* FINDING EPOS VIA HACKING LANS *
Ok, Here we go. Many people ask me how i manage to find EPOS and Building Access Control Systems, CCTV etc and to be honest, the answer is shockingly easy. However Im going to make this more complicated as most noobs find easy targets.
Finding IP Ranges
First I would walk around local industrial or commercial estates with my android phone, I would setup a wireless mapping tool such as wigle which allows me to identify networks with either weak security or open wifi networks. Sometimes you can walk into a business for a job interview and ask for the wifi key its as simple as that. The point is, most companies use different ISP’s which result in different IP address ranges. When you are connected I would google ‘myip’ and note down the ip address, you want as many IP’s as possible.
The next step would be to identify the IP range of the target by using either ripe.net or whois, this will give you a network block to scan.
Scanning the Ranges
Since now we have an IP range, we can start using a tool such as nmap and by using the following command ‘proxychains nmap -sV (IPRANGE or IPBLOCK) -p80,443,8080 -oG SCANNED.csv’ this will start to scan the ip ranges for open systems with a web panel, the main target we are looking for are vulnerable routers such as Netgear, Dlink, Linksys etc.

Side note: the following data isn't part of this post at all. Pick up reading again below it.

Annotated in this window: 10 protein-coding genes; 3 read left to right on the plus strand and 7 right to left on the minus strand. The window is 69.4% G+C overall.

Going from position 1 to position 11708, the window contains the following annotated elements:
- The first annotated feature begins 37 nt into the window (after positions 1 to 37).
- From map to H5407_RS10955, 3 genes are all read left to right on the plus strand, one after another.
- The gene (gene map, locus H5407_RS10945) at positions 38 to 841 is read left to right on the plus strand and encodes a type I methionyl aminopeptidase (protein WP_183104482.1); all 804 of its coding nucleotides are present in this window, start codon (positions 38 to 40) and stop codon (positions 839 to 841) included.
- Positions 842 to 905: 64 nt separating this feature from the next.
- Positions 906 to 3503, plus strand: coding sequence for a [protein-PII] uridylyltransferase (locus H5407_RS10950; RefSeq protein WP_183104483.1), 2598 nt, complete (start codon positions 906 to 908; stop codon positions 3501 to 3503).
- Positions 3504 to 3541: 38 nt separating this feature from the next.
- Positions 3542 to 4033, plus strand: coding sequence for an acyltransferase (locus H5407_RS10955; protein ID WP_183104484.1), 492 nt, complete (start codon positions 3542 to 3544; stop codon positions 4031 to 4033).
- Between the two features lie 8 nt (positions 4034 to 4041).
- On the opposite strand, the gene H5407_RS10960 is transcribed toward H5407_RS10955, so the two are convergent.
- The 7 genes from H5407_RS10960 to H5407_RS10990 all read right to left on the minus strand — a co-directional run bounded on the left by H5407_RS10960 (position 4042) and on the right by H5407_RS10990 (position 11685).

By now you should have a list of open devices that you can connect to via torbrowser (HIDE YOUR ORIGIN) you should now start going through the list and identify the type of device and version as you will use this information to find PUBLIC vulnerabilities.
Finding public exploits
Now you need to find Public exploits that match the device that you are able to access via the web browser. I would look for Unauthenticated exploits such as RCE and authentication bypass, you can look for other exploits too but you are looking to secure access to the device. Currently I would suggest looking at something similar to ‘https://www.exploit-db.com/exploits/42039/‘ however there are alot of other exploits, just mix and match to the device.
Exploring the LAN
Once you have secured access to the device, you should examine the dhcp list for devices connected to the lan, this will provide a MAC address and the IP address. You are looking for LAN based IP addresses such as 192.168.0.1 or 192.168.1.1. Now you will need to identify what kind of device is connected, this can be done through copy and pasting the MAC address into a MAC address lookup tool or through ;https://www.macvendorlookup.com/‘ This should give you an idea of what kind of device you are looking at, for example if you pickup a HP or an EPSON then chances are you are looking at a printer, and as each device has their own set of ports and services available, you need to identify each device on the LAN.
Again go through exploit-db and match the exploits to the devices to see if any potentially vulnerable devices exist. Once you have potential devices that could be vulnerable, you will need to setup port forwarding to these devices in order to access them from the internet. Find NAT settings and start creating rules, however do not replace the port you are using to connect to the router such as port 80, instead use port 81,82,83 etc otherwise you will lock yourself out of the router. I have done this on many occasions and my only resolution was the fact i enabled remote admin on another port. Now you should be able to test the various exploits against the internal devices.
By using this method I have found EPOS, CCTV, Entry systems, SCADA, Servers and Printers on LAN using the same password/login details as the router. Be creative.